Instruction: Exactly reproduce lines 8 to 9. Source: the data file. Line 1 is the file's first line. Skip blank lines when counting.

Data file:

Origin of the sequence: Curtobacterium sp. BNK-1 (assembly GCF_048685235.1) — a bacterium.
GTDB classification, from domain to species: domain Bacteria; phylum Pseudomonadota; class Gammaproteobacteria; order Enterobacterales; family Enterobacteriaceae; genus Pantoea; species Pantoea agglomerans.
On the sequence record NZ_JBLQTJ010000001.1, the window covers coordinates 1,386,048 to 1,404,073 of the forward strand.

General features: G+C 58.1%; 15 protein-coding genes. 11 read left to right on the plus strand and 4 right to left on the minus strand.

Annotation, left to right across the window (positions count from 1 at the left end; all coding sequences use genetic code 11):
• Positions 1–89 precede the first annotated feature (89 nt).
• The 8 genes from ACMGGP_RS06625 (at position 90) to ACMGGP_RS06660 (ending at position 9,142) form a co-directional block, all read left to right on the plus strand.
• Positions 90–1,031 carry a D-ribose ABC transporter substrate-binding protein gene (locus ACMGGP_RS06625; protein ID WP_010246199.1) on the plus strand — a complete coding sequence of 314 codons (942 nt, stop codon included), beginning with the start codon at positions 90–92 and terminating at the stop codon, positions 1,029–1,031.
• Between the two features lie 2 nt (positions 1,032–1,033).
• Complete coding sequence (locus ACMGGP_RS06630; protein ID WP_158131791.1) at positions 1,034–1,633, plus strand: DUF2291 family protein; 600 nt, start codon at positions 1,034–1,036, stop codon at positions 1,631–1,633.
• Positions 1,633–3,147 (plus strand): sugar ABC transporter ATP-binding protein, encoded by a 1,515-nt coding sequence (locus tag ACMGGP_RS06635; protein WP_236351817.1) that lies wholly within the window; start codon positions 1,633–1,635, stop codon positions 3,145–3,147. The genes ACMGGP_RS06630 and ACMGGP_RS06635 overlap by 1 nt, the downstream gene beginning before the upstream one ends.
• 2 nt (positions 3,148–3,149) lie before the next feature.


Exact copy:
• Positions 90–1,031 carry a D-ribose ABC transporter substrate-binding protein gene (locus ACMGGP_RS06625; protein ID WP_010246199.1) on the plus strand — a complete coding sequence of 314 codons (942 nt, stop codon included), beginning with the start codon at positions 90–92 and terminating at the stop codon, positions 1,029–1,031.
• Between the two features lie 2 nt (positions 1,032–1,033).